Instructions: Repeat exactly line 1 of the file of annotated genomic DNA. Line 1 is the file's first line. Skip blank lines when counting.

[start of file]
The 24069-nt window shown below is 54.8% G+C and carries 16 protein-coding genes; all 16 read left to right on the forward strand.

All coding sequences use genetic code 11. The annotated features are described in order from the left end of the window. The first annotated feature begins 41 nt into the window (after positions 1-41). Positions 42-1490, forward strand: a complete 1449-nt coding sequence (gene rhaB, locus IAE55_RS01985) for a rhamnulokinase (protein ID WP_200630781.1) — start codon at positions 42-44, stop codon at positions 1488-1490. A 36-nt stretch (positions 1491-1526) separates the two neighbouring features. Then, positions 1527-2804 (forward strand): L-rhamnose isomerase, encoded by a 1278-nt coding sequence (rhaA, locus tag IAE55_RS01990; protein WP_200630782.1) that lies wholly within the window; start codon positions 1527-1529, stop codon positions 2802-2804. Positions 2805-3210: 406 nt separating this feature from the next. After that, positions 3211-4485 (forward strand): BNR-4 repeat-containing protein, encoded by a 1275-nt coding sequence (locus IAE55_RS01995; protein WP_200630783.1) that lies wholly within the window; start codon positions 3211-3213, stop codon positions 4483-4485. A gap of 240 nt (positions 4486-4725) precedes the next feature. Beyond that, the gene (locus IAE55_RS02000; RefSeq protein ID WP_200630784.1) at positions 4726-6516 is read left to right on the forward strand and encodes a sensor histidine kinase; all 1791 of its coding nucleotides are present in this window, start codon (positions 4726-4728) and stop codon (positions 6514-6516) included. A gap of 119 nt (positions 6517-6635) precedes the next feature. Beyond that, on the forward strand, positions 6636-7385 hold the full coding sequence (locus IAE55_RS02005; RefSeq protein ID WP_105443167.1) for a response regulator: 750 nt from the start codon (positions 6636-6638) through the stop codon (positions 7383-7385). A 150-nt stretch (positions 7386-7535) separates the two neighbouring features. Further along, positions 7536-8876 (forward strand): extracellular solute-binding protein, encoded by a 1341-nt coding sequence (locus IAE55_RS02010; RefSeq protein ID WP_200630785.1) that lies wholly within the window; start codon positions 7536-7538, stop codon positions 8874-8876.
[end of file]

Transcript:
The 24069-nt window shown below is 54.8% G+C and carries 16 protein-coding genes; all 16 read left to right on the forward strand.